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Why AIFF has lost the right to run Indian football

Jaydeep Basu

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The All India Football Federation has reduced the I-League to a non-entity.

New Delhi: Going through the latest press release from All India Football Federation (AIFF) is like listening to the Barry McGuire song. “The poundin’ of the drums, the pride and disgrace, you can bury your dead, but don’t leave a trace….

In its executive committee meeting on Tuesday evening, the AIFF, founded in 1937, has decided to hand over its biggest property, the national league, to a private enterprise, lock, stock and barrel. With this, they have certainly lost all moral rights to call themselves a government-recognised National Sports Federation (NSF).

In one stroke, the AIFF, led by its president Praful Patel, has reduced the I-League to a non-entity. It’s status, television coverage and standing in the Asian circuit is no more guaranteed.

The Indian Super League has been recommended to the AFC as the national league in the country by the AIFF.

Instead, the country’s new national league will be a tournament, on which the AIFF has no control whatsoever, be it selection of teams and players, scheduling of matches or framing of regulations.

A dramatic turnaround indeed, considering the fact Patel often called it a “entertainment tournament” in comparison to I-League, started in 2007 as country’s “first professional league.”

The stunning switchover, if sources are to be believed, came after Patel apprised the executive committee about a particular clause in a Master Rights agreement (MRA) signed between the AIFF and its marketing partners in 2010.

The draconian clause called for AIFF surrendering all its rights to dictate terms and conditions in running the league by its marketing partners. It also readily agreed, if needed, to close down the I-League, for the benefit of the privately-run league.

Well, AIFF can always turn around and say, “Beauty lies in the eye of the beholder.” But then, the problem here, is different. It is not about a typical left versus right dialogue, or, for that matter, the age old debate on public versus private enterprise.

The question here is simple; Can football in India be allowed to be monopolised by a single private organisation or multiple players should be brought in to make it more vibrant? Private players were always there but one had different choices – Dempo, Salgaocar, JCT, Mahindra, Kingfisher, Quess and so on.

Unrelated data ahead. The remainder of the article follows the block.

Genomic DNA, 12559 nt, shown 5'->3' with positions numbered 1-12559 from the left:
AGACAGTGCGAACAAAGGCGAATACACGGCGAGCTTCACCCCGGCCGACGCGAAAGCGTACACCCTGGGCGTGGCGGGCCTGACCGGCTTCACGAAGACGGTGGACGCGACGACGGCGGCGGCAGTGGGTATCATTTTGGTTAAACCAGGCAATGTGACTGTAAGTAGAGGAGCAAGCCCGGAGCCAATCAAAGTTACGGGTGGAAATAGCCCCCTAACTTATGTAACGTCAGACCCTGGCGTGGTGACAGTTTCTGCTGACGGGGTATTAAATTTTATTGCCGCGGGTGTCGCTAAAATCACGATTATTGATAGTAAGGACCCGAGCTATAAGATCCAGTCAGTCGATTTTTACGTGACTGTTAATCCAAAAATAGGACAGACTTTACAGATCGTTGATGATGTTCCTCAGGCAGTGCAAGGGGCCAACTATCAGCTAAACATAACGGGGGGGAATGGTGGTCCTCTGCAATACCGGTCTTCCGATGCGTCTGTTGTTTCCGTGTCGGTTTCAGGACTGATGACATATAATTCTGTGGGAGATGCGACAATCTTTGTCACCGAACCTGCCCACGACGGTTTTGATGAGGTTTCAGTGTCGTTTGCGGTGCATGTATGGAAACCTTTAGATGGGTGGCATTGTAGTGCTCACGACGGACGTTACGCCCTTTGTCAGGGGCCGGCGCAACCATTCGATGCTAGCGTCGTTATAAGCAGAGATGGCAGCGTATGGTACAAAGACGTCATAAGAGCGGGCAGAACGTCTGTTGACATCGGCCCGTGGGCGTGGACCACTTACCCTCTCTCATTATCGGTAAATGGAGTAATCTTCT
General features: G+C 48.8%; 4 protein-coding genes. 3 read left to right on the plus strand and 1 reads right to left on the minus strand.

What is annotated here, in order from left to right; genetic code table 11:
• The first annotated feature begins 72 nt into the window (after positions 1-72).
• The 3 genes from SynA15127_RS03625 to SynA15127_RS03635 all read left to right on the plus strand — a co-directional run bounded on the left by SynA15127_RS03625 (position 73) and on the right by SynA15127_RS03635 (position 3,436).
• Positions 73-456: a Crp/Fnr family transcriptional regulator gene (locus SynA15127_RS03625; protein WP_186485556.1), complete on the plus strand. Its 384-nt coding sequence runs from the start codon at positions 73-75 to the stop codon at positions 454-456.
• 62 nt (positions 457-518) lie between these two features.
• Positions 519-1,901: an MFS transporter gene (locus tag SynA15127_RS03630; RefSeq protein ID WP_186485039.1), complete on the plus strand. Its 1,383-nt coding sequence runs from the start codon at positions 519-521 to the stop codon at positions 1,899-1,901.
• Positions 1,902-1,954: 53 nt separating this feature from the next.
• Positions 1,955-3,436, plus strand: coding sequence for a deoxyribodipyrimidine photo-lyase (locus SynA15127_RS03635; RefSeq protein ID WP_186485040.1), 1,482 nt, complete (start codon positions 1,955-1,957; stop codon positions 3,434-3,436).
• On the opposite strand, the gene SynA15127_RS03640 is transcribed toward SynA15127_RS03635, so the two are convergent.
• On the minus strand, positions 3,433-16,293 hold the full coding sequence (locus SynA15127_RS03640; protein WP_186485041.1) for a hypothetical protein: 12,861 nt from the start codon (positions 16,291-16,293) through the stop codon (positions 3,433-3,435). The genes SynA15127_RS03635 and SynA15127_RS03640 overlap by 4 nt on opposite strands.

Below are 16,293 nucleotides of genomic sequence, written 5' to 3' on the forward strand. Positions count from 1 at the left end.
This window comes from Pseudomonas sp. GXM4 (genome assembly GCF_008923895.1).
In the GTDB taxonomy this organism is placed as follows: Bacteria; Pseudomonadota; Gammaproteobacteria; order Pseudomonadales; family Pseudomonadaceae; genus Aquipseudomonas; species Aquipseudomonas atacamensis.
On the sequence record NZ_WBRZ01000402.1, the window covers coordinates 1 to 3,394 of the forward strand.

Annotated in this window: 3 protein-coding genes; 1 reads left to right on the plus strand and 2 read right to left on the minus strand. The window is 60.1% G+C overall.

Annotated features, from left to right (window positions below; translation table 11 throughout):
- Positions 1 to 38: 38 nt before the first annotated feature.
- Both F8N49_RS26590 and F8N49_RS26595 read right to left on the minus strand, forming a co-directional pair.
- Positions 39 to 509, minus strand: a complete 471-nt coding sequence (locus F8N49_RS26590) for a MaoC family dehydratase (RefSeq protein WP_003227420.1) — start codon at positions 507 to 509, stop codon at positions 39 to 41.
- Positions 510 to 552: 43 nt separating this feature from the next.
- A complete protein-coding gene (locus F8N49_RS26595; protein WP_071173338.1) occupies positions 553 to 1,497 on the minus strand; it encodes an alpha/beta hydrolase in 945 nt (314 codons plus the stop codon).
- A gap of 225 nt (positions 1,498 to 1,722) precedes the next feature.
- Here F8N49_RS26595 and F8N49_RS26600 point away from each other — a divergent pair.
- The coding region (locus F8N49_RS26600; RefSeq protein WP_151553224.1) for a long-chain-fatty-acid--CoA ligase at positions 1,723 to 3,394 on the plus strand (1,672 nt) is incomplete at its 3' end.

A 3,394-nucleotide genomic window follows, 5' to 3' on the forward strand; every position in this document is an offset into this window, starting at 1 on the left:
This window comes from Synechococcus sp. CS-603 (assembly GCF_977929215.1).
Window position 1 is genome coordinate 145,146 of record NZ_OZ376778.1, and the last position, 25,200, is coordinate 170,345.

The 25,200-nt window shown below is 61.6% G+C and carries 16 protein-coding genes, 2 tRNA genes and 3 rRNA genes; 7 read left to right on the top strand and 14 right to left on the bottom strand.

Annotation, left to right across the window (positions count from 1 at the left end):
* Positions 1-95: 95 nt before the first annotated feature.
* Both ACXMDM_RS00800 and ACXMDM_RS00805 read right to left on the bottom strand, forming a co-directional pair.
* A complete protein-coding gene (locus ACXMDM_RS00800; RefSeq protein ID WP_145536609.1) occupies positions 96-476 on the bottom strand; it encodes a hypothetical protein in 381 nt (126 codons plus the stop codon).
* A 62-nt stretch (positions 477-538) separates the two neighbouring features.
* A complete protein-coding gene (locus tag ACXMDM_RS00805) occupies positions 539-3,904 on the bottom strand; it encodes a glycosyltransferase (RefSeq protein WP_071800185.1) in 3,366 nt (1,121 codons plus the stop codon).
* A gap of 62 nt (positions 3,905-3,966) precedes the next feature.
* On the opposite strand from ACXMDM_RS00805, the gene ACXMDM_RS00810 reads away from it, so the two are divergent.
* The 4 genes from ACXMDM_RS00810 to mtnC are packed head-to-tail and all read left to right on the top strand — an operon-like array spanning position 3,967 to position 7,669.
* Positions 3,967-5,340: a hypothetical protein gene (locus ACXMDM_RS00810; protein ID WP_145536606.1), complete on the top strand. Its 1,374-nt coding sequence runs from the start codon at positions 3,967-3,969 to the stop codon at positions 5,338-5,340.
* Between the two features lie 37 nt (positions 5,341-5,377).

The ISL was founded in 2014 by the AIFF’s marketing partners.

The present situation is absolutely baffling. No one is sure (not even within the AIFF) how some companies were brought in to raise franchises in the new national league. Since the bidding process always remained a closed one, the names of other interested players could never be known.

There were strong rumours of series of conflict of interest, like a franchise head is a close relative of a leading arm of the league organisers, but the AIFF was hardly eager to probe.

Worse is the allegations of fascist streak within the system. Try and control the process of supervision, the disciplinary issues and even matters referred to judicial sub committees. They often say when companies have a monopoly, the prices are too high and production is too low; also, there is always the danger of an inefficient allocation of resources.

Patel’s AIFF does not think so. The new national league, according to them, has done wonders in producing footballers for the national team, in grassroots and youth development. Alarming drop in attendance, failing to clear licensing criteria or conceding dozen goals in youth leagues were exceptions.

The AIFF, led by its president Praful Patel (centre), will have no control over the ISL’s organisation.

The term “new world order” is often used these days to refer dramatic changes in politics and balance of power.

The same can be said about football and the AIFF in particular. No national sporting body in the country has sold all its rights to national championships to raise money. Not even the much-maligned cricket board.

AIFF has shown the way. Now, it should now refrain from calling itself an old- fashioned NSF, which expects the taxpayers’ money should be used for its developmental needs.

Tuesday’s meeting of the AIFF executive committee takes us back to the Barry McGuire song again. “And you tell me over and over and over and over again my friend, you don’t believe we’re on the eve of destruction.”

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Meghalaya to face Bangladesh school in Subroto Cup boys U-17 final